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And through his sleep, and o'er each Wrought in his brain and bosom separate

waking hour,


Thoughts after thoughts, unresting mul- Some said that he was mad, others titudes, believed

Were driven within him, by some secret power,

Which bade them blaze, and live, and roll afar,

Like lights and sounds, from haunted tower to tower

O'er castled mountains borne, when
tempest's war

Is levied by the night-contending winds,
And the pale dalesmen watch with eager

ear ;

Though such were in his spirit, as the
Which wake and feed on everliving

A mirror found, he knew not-none
could know;
But on whoe'er might question him he


The light of his frank eyes, as if to show, He knew not of the grief within that burned,

But asked forbearance with a mournful look;

Or spoke in words from which none ever learned

By mortal fear or supernatural awe;
And others, - 'Tis the shadow of a



What was this grief, which ne'er in other Which the veiled eye of memory never



The cause of his disquietude; or shook With spasms of silent passion; or turned pale:

So that his friends soon rarely undertook

To stir his secret pain without avail;:For all who knew and loved him then


That there was drawn an adamantine veil

That memories of an antenatal life Made this, where now he dwelt, a penal hell;

And others said that such mysterious grief

From God's displeasure, like a darkness, fell

On souls like his which owned no higher law

Than love; love calm, steadfast, invin


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Men held with one another; nor did he Between his heart and mind,—both un- Like one who labours with a human woe relieved Decline this talk: as if its theme might be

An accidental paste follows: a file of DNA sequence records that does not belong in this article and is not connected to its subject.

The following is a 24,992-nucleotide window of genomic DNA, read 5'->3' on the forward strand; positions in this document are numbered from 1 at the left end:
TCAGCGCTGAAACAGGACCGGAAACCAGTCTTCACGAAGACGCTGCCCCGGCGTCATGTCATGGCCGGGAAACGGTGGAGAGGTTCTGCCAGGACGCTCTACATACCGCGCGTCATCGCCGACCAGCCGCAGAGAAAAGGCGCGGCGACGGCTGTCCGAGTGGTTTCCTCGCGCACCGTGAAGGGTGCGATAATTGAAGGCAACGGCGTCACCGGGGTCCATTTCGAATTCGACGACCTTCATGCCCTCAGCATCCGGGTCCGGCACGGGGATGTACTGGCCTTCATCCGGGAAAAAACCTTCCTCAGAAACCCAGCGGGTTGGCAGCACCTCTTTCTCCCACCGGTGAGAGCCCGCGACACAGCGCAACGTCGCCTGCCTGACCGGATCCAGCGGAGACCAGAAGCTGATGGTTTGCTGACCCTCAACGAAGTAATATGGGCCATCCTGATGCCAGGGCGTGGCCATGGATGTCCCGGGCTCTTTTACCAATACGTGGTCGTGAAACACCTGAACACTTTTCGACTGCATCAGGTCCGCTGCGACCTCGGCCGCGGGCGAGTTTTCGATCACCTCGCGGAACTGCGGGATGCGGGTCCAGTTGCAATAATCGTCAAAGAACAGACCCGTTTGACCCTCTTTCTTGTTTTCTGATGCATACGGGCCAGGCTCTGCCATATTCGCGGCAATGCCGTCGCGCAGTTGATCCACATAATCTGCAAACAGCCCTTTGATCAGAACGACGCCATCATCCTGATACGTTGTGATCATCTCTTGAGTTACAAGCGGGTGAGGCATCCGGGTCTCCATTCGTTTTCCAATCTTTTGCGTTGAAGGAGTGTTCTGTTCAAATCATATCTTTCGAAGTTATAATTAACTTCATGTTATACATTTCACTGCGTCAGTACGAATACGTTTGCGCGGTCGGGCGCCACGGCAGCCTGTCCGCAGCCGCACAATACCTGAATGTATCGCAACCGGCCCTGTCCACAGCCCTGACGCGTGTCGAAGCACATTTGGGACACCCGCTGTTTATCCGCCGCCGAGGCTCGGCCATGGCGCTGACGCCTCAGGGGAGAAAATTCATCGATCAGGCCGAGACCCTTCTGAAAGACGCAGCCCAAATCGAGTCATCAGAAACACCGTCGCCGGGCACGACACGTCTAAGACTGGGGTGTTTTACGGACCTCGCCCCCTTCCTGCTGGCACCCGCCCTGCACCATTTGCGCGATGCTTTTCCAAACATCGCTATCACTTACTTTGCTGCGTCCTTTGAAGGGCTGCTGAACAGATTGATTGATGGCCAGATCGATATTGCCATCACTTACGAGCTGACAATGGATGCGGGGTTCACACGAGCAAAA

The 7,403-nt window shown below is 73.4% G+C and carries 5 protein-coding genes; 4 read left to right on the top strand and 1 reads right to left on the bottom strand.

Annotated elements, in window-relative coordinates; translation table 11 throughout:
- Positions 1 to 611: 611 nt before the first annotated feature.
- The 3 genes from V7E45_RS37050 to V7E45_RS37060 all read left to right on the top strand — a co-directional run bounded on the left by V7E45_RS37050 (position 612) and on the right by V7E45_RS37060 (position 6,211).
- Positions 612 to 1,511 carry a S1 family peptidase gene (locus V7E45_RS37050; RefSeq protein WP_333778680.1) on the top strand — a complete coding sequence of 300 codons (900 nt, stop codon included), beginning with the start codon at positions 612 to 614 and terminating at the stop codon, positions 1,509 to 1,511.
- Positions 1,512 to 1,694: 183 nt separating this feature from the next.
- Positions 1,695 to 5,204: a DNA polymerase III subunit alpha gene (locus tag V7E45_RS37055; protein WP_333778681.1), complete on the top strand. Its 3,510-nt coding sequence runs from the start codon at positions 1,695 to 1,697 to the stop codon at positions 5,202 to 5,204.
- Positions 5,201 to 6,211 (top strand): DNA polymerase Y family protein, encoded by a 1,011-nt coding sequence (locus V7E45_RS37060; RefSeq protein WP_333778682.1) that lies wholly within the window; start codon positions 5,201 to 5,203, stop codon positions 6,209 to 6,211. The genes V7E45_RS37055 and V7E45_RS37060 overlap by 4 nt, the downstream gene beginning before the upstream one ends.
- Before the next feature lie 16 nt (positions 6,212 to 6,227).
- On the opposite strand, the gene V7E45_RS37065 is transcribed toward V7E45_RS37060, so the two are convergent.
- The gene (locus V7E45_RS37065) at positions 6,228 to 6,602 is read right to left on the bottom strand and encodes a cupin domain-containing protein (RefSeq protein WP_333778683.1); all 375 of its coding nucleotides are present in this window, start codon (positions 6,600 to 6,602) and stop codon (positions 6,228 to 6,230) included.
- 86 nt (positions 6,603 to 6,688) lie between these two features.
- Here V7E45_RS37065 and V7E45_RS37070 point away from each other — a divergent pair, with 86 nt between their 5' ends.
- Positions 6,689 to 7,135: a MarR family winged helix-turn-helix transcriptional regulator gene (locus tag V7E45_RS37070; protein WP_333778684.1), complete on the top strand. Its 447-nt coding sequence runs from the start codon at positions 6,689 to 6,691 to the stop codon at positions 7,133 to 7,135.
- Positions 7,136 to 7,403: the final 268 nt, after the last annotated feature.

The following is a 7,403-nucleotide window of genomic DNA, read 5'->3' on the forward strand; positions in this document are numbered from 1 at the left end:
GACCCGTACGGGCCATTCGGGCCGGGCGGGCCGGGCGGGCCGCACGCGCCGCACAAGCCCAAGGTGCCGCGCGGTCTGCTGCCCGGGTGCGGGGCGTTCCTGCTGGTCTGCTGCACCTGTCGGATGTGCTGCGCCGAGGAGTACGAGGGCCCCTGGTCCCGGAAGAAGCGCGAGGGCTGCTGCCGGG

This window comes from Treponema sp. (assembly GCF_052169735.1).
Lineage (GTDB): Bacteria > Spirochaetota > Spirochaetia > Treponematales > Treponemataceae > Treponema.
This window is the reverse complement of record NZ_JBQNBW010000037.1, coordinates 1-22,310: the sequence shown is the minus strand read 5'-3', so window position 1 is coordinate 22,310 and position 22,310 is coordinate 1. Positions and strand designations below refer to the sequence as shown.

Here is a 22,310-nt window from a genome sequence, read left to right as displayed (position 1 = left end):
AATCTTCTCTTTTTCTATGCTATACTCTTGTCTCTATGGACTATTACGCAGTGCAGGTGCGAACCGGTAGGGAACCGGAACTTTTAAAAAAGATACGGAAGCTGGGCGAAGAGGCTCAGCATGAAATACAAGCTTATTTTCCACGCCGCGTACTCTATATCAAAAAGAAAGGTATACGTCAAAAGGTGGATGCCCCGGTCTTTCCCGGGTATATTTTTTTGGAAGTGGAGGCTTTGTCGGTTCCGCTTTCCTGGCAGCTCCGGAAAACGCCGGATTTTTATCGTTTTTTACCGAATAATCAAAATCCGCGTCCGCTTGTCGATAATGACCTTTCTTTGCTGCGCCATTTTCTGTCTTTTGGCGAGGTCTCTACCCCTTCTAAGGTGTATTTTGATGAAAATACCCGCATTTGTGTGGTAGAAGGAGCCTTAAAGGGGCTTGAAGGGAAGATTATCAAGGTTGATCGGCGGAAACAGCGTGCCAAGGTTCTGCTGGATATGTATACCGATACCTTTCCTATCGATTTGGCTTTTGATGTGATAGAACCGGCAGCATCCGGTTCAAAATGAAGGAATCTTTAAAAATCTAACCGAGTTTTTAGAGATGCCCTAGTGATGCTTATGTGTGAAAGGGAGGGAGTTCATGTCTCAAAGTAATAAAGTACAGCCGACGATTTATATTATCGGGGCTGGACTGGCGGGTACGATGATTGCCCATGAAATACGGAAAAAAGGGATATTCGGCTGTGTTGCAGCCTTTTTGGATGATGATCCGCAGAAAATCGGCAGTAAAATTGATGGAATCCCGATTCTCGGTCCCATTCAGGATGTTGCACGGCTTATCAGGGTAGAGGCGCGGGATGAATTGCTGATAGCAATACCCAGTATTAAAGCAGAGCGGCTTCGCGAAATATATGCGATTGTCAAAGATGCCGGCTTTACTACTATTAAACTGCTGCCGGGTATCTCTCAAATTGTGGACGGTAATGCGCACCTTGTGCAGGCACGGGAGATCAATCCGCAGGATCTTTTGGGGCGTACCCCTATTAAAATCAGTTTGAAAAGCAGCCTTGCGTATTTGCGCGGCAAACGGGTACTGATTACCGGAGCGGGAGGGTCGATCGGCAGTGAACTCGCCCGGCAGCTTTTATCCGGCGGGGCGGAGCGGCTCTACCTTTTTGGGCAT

Another, not himself, he to and fro Questioned and canvassed it with subtlest wit,

And none but those who loved him best could know

That which he knew not, how it galled and bit

His weary mind, this converse vain and cold;

For like an eyeless nightmare grief did sit

Upon his being; a snake which fold by


Pressed out the life of life, a clinging fiend




Which clenched him if he stirred with And when he heard the crash of nations


deadlier hold;

And so his grief remained—let it remain A bloodier power than ruled thy ruins -untold.1


PRINCE ATHANASE had one beloved friend,

An old, old man, with hair of silver white,

And lips where heavenly smiles would hang and blend

A fertile island in the barren sea,
One mariner who has survived his mates
Many a drear month in a great ship-
so he

and eyes whose

With his wise words; arrowy light

Shone like the reflex of a thousand minds.

He was the last whom superstition's


With soul-sustaining songs, and sweet debates

Of ancient lore, there fed his lonely being:

"The mind becomes that which it con-

And thus Zonoras, by forever seeing
Their bright creations, grew like wisest

1 The Author was pursuing a fuller development of the ideal character of Athanase, when it struck him that in an attempt at extreme refinement and analysis, his conceptions might be betrayed into the assuming a morbid character. The reader will judge whether he is a loser or gainer by the difference. [Shelley's Note.]

O sacred Hellas! many weary years
He wandered, till the path of Laian's

Was grass-grown-and the unremembered tears

Were dry in Laian for their honoured chief,

Who fell in Byzant, pierced by Moslem spears :

And as the lady looked with faithful grief

From her high lattice o'er the rugged path,

Where she once saw that horseman toil, with brief

Had spared in Greece-the blight that And blighting hope, who with the news cramps and blinds,